I actually just read about using const instead of # defines just 2 or 3 nights ago and have since changed many things to the const. This is the danger of learning by search. I have been reading through the extended reference, then searching the forum to find the proper semantics so I could use it in context. I have learned most of what I know so far this way. When I searched the # define, I found endless sketches with gobs of # defines at the head. So, I thought this was the way to do things. Lemming syndrome. Upon re-reading the #define section, I saw the reference to the "const" being preffered rather shortly into the page. Doh! I remember when I first started playing with the arduinos, that even though I had some previous programing (VB) experience, arduino code was totally Greek. Now that I am starting to get a little comfort in Arduinoeese, I am starting to try my hand at true AVR, and feel as if I am starting all over again. Fortunatly, there are a number of concepts and terminology used in the Arduino IDE that come from c, so there are at least 4 words I know. ;) Live and learn eh'.

Personally I still use defines for all the global scope constant values. It just seems more "right" to me. A const is still technically a variable and should be stored as such. I'd hope that the compiler is smart enough to optimize that away though. If it does then the two are equivalent. If it does not then using const wastes RAM for no good reason. To me things which are done with # define were never variables and shouldn't look like variables and so I do not use const. But, it's really a personal choice.

MYX, every language calls things by different names.

In C and C++, the #define statement is a preprocessor directive that defines a macro. The macro may have untyped arguments in a parenthetical list, or not. Once defined, a macro is simply expanded in-place wherever the preprocessor detects it in the future. The preprocessor is not looking at variables, types, functions, or anything semantic at all... it just glues strings together like a search-and-replace function in your editor. The compiler runs after the preprocessor, with the final version of the code all expanded out, and starts checking for keywords like const or typedef, or types like int or char, or variable names or function names.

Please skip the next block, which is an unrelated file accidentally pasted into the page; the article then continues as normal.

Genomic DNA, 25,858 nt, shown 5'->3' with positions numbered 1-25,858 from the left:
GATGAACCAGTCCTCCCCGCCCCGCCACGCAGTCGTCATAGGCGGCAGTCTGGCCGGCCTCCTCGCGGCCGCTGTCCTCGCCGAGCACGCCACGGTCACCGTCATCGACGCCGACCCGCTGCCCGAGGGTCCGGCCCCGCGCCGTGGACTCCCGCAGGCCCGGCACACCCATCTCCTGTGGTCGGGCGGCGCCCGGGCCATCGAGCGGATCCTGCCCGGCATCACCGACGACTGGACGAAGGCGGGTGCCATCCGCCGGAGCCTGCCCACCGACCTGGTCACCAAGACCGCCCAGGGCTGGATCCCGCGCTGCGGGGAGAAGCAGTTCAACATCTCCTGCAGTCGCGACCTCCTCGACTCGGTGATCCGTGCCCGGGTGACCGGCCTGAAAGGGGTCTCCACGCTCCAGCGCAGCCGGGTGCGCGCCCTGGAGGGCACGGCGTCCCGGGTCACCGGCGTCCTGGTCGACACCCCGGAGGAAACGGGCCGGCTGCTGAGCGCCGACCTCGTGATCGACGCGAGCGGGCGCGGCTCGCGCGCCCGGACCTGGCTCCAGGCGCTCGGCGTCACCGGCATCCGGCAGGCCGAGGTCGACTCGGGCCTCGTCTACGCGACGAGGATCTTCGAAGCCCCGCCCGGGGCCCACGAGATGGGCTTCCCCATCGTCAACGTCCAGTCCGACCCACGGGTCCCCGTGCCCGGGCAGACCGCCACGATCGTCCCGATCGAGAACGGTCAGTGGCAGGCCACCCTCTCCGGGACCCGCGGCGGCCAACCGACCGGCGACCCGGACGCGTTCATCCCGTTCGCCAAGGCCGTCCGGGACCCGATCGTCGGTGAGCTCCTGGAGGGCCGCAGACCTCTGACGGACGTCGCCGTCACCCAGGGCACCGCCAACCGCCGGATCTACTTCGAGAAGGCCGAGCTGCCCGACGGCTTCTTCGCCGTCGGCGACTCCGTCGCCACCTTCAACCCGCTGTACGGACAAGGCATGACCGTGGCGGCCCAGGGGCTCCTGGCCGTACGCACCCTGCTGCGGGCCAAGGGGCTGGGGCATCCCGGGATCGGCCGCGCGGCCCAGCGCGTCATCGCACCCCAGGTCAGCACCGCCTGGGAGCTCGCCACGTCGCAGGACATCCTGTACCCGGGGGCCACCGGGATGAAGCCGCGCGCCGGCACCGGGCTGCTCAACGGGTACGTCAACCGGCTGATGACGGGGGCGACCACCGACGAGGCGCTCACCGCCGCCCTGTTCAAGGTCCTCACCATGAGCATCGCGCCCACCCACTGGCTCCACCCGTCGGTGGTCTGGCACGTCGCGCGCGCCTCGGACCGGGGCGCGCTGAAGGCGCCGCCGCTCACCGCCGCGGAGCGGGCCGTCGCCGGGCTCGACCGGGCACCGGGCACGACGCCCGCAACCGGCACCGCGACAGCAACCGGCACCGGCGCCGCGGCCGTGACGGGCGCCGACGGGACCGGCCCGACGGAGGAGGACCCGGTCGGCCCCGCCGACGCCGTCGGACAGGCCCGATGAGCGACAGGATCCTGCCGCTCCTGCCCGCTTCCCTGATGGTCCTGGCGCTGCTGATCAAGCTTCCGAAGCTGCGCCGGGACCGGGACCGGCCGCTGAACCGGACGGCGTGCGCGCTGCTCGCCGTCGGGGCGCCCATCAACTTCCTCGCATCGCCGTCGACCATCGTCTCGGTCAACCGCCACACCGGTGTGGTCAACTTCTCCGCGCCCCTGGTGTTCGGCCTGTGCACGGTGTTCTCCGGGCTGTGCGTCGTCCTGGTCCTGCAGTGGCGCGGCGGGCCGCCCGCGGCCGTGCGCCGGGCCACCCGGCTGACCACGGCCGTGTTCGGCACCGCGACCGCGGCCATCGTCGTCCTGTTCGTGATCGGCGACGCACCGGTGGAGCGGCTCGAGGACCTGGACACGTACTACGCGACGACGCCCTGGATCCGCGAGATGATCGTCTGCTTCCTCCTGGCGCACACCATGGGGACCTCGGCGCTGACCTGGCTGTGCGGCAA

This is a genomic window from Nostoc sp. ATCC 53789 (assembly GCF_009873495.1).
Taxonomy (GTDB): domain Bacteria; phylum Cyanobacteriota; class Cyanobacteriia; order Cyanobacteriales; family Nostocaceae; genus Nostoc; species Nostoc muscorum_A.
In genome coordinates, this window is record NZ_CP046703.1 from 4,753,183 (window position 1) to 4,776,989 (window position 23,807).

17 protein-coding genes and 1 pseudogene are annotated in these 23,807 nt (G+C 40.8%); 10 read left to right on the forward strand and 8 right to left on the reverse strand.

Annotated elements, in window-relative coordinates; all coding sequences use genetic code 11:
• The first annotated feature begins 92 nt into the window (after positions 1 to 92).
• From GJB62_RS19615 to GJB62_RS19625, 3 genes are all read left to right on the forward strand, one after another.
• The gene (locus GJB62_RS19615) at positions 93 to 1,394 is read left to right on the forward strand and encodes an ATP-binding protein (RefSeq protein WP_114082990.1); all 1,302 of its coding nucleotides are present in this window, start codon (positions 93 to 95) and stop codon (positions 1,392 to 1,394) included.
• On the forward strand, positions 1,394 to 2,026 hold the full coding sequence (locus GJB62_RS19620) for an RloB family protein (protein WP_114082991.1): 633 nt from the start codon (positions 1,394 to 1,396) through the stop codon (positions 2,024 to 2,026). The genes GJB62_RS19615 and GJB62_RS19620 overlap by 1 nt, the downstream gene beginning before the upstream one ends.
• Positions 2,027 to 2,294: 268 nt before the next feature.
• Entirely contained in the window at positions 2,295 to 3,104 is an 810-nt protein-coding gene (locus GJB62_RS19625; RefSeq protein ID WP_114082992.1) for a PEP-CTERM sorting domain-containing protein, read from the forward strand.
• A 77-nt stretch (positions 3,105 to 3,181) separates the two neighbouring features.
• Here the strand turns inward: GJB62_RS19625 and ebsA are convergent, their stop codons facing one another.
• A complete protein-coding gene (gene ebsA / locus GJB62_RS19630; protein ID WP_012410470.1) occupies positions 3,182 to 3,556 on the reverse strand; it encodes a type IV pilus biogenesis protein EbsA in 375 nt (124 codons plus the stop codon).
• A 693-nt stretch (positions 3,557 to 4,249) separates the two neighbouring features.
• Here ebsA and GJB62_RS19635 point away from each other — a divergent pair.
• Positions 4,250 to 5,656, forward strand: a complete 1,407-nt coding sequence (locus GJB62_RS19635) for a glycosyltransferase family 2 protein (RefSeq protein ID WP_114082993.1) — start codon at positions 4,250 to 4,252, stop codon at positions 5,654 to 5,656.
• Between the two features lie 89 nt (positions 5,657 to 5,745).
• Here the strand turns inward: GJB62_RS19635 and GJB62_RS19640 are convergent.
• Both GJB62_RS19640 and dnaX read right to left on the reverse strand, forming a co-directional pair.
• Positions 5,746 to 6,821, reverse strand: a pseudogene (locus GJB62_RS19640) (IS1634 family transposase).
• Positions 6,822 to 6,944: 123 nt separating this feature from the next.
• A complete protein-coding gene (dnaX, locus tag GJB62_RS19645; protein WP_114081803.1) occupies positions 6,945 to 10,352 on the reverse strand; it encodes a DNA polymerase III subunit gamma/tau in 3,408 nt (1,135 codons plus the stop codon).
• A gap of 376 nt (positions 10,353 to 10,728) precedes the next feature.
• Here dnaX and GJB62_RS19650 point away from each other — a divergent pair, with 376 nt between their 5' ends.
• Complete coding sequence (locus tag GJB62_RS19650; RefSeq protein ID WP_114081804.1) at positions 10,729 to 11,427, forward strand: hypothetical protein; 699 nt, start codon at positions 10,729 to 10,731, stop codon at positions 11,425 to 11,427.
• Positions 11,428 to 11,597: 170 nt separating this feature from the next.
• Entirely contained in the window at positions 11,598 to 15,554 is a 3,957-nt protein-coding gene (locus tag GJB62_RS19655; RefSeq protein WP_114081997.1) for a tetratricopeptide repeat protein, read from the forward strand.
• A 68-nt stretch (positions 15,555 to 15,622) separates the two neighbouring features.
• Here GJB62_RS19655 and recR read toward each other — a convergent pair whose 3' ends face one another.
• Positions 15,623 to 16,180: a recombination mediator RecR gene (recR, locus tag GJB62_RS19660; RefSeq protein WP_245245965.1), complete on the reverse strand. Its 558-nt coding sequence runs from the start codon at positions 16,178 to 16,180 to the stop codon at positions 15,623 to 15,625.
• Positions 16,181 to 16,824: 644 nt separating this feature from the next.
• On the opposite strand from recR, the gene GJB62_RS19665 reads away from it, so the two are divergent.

Traditional C programmers (like me) use #define to give names to constants in a program and to define text-substitution macros. The only difference is that a #defined macro can take arguments, whereas a #defined constant does not. For example, integer and floating-point constants, enclosed in brackets to avoid getting bitten by unexpected trouble when expanded:

#define MAXLINE   (256)  /* maximum number of characters per line */

#define FUDGE_FACTOR  (2.5)

Macros, again with extra brackets:

#define TWICE(x)  ((x) * 2.0)

#define MAX_VAL(a, b)  ((a) > (b) ? (a): (b))

But now that we have the "new" ANSI syntax for 'const int' and so on, we can dispense with the use of #define for constants and just use it for macros. Bue we will probably go on informally calling anything done with #define a "macro", even when it has no parameters.

Using 'const', those first two examples would be:

const int MAXLINE = 256;

const double FUDGE_FACTOR = 2.5;

I just had to link this thread: (Reforming Datatype Practices) http://www.arduino.cc/cgi-bin/yabb2/YaBB.pl?num=1227053665/0

I always use a typedef in my sketches. [I teach arduino to some friends and they found static const a bit strange]

typedef constant (static const);

constant byte ledPin = 13;